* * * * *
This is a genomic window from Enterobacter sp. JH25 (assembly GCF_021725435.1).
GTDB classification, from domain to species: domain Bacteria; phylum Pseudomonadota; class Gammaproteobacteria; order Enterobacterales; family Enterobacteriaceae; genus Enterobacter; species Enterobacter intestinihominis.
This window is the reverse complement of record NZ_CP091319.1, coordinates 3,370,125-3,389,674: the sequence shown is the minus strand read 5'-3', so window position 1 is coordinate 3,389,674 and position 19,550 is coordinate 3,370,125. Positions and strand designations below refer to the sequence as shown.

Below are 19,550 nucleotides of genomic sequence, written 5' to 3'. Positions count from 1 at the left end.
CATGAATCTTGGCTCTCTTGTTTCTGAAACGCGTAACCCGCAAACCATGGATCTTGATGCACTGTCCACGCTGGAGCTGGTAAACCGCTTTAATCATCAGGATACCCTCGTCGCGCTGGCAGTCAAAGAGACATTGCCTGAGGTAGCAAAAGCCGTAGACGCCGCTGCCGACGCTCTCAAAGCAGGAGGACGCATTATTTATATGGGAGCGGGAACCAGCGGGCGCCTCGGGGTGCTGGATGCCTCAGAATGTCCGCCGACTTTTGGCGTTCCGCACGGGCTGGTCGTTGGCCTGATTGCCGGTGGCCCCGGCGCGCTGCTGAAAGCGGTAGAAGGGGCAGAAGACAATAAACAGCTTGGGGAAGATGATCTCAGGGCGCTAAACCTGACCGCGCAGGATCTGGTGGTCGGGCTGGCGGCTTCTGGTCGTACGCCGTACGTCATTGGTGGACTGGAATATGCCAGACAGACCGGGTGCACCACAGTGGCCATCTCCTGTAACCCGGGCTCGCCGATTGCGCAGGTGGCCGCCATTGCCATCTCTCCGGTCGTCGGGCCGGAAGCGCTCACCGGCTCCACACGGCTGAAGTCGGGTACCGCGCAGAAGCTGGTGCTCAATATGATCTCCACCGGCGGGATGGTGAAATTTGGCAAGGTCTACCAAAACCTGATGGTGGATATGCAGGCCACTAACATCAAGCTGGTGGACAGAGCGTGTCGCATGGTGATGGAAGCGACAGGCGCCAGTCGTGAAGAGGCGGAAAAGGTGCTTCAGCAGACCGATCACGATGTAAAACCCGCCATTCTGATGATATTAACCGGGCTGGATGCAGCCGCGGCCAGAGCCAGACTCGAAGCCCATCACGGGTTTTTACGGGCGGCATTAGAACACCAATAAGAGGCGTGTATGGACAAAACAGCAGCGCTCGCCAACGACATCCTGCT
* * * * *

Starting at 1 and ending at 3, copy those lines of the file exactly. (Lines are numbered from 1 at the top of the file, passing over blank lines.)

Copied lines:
This is a genomic window from Enterobacter sp. JH25 (assembly GCF_021725435.1).
GTDB classification, from domain to species: domain Bacteria; phylum Pseudomonadota; class Gammaproteobacteria; order Enterobacterales; family Enterobacteriaceae; genus Enterobacter; species Enterobacter intestinihominis.
This window is the reverse complement of record NZ_CP091319.1, coordinates 3,370,125-3,389,674: the sequence shown is the minus strand read 5'-3', so window position 1 is coordinate 3,389,674 and position 19,550 is coordinate 3,370,125. Positions and strand designations below refer to the sequence as shown.